Etiquette is important. I know a lot of people say "I'm not Japanese and this isn't Japan." I don't think this is a valid arguement.

Without being there it is hard to say what was the appropriate thing to do. A good friend of mine always tells me there are three sides to a story. Mine, yours, and the truth. While I believe everyone involved is telling the truth from their perspective it sounds like a little benefit of the doubt could have saved a lot of iritation.

Peter Goldsbury
03-04-2009, 09:37 PM
A few years ago I used to meet regularly with an 8th shihan, who now resides in the US. We met usually either at his home, or in Nagoya, but once I suggested he visited Hiroshima. He replied that he could not possibly do that. He would be intruding on the 'territory' of the shihan resident here.

Now I am independent and am the Dojo-cho of my own dojo here. When I am not teaching myself, I know exactly who is teaching in my place and, of course, no one else does so, even yudansha who are senior in rank and experience to the person I have appointed to teach. In addition, I would never allow anyone to teach a class who was not personally known to me and/or who had not informed me beforehand of a visit and, additionally, whom I judged would have something beneficial to teach to my students. Not everyone qualifies by a long shot.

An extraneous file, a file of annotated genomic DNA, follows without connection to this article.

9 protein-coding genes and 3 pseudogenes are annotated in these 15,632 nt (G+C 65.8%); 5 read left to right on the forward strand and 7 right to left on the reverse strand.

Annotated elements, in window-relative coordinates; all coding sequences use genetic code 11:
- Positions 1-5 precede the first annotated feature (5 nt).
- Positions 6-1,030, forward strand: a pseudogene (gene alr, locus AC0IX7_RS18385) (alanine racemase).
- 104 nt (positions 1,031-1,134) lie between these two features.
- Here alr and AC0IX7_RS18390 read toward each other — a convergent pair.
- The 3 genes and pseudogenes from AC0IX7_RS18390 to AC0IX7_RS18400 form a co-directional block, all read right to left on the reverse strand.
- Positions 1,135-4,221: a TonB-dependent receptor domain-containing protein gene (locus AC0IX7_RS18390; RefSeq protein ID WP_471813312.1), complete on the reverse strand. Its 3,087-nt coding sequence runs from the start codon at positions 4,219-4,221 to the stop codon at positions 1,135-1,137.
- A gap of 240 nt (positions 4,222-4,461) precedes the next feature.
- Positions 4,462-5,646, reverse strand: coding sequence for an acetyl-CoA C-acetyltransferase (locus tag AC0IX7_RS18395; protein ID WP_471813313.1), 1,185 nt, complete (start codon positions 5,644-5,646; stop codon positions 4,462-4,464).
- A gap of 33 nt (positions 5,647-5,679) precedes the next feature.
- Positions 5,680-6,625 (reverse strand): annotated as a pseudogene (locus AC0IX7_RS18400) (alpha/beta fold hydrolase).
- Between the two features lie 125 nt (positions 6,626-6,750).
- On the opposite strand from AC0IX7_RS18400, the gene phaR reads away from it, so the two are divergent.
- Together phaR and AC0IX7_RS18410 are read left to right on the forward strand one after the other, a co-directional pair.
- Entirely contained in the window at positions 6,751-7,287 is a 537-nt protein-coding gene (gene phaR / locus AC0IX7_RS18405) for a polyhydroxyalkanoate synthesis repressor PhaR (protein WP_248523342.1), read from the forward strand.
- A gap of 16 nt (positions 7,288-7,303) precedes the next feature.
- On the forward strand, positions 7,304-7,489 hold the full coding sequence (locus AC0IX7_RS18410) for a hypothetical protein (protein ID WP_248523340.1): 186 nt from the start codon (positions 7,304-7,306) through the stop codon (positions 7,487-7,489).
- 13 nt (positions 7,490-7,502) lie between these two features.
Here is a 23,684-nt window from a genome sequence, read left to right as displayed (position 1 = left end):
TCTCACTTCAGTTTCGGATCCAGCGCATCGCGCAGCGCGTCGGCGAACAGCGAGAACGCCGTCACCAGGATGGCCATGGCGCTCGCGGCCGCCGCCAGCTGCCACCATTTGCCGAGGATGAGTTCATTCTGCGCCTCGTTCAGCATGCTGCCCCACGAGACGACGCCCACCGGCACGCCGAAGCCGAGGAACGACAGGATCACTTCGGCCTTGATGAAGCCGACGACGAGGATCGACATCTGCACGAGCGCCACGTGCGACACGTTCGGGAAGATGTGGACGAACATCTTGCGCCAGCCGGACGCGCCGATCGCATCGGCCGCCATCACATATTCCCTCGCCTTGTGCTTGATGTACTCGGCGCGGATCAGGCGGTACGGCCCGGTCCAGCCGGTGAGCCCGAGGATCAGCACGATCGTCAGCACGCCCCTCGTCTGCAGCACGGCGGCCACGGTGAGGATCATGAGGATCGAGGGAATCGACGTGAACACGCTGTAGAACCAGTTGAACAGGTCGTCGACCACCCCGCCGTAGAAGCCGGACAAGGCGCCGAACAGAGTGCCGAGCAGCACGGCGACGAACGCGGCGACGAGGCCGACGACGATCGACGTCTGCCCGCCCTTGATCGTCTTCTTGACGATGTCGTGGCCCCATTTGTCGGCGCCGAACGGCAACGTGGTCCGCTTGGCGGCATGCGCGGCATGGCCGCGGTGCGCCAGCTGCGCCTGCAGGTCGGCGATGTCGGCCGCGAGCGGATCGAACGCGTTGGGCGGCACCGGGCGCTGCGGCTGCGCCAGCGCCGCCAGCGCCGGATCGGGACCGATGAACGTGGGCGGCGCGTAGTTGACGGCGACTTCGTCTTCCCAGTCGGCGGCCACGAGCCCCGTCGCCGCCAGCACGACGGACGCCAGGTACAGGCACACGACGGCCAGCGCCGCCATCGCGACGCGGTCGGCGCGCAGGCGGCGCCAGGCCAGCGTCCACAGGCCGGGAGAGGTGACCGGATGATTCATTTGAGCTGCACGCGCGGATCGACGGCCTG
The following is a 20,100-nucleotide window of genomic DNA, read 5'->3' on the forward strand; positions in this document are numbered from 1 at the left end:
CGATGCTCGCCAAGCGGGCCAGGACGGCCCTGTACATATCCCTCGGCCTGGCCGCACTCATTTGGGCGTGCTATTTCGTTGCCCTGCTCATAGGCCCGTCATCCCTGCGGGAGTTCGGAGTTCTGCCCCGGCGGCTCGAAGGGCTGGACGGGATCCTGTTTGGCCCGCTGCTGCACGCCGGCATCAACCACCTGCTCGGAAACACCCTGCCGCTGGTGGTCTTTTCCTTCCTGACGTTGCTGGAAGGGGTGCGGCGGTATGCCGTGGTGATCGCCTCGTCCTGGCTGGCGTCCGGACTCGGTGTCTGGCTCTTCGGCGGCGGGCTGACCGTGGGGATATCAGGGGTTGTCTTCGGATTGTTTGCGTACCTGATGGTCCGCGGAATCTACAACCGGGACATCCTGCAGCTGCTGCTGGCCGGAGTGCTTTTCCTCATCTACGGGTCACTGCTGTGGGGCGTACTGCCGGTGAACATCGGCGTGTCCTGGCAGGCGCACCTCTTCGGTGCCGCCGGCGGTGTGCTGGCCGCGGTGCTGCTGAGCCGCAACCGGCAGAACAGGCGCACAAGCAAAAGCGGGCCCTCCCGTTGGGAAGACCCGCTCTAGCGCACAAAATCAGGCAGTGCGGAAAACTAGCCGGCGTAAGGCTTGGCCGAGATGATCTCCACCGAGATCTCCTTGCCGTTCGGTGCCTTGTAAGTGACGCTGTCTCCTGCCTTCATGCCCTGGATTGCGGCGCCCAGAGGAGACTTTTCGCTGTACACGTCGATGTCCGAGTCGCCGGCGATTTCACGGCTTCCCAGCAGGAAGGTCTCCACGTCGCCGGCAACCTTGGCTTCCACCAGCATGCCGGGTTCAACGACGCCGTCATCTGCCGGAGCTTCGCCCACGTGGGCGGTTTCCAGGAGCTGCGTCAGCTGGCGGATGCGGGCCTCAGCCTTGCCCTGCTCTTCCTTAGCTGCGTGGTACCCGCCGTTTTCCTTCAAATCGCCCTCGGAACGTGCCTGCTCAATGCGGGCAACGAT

Similarly, when students of mine go visiting, I usually call the resident shihan beforehand and ask if he/she will kindly allow my students to participate in the class. I have always found that the students are well looked after and have a good training experience.

Best wishes to all,

roninroshi
03-04-2009, 09:43 PM
The Dojo-cho was informed that morning,knew the guest's status and stated it was "OK" to bring the guest.The original plan was surprise the Dojo-cho since he and the guest had met a few years ago but a call was made by a Yudansha in the Dojo to attend to "rei".
.

kironin
03-05-2009, 11:49 AM
The Dojo-cho was informed that morning,knew the guest's status and stated it was "OK" to bring the guest.The original plan was surprise the Dojo-cho since he and the guest had met a few years ago but a call was made by a Yudansha in the Dojo to attend to "rei".
.

....um...That was a rather critical bit of information to leave out of your original post.

Clearly the idea of making it a surprise was not the best idea.